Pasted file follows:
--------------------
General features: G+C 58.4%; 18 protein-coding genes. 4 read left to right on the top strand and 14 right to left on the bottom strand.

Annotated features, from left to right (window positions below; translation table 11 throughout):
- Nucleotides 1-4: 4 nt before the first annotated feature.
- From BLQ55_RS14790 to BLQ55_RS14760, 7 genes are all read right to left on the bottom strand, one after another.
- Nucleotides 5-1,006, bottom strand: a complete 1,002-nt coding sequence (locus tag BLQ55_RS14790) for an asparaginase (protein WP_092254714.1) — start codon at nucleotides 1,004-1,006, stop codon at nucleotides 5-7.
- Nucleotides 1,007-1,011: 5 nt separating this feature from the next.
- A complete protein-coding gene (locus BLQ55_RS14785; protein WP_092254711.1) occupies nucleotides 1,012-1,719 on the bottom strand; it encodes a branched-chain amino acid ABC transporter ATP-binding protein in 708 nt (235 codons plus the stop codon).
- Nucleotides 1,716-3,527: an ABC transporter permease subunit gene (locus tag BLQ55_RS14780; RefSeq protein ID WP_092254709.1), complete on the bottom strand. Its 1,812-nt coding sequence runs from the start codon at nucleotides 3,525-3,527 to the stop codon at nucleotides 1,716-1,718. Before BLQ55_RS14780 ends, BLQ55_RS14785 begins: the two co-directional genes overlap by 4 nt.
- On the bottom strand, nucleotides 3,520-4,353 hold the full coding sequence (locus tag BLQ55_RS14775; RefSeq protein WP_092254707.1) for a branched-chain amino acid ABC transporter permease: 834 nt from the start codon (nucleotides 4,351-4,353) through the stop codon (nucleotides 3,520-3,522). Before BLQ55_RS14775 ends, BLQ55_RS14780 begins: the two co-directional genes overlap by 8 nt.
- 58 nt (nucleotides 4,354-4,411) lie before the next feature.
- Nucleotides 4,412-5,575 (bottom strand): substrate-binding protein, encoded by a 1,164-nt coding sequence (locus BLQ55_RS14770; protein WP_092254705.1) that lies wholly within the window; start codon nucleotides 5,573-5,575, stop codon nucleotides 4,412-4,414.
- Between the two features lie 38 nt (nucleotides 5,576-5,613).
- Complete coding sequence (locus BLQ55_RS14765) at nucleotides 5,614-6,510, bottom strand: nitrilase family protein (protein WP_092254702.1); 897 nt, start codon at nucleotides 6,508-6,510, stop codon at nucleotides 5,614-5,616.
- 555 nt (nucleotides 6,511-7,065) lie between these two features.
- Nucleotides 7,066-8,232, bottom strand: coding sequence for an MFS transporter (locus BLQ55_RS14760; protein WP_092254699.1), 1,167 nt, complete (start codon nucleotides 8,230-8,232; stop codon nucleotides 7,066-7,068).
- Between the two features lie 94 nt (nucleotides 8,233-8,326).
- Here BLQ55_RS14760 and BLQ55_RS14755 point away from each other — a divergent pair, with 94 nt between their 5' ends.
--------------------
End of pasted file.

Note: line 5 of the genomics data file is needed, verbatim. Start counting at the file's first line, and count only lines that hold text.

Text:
- Nucleotides 5-1,006, bottom strand: a complete 1,002-nt coding sequence (locus tag BLQ55_RS14790) for an asparaginase (protein WP_092254714.1) — start codon at nucleotides 1,004-1,006, stop codon at nucleotides 5-7.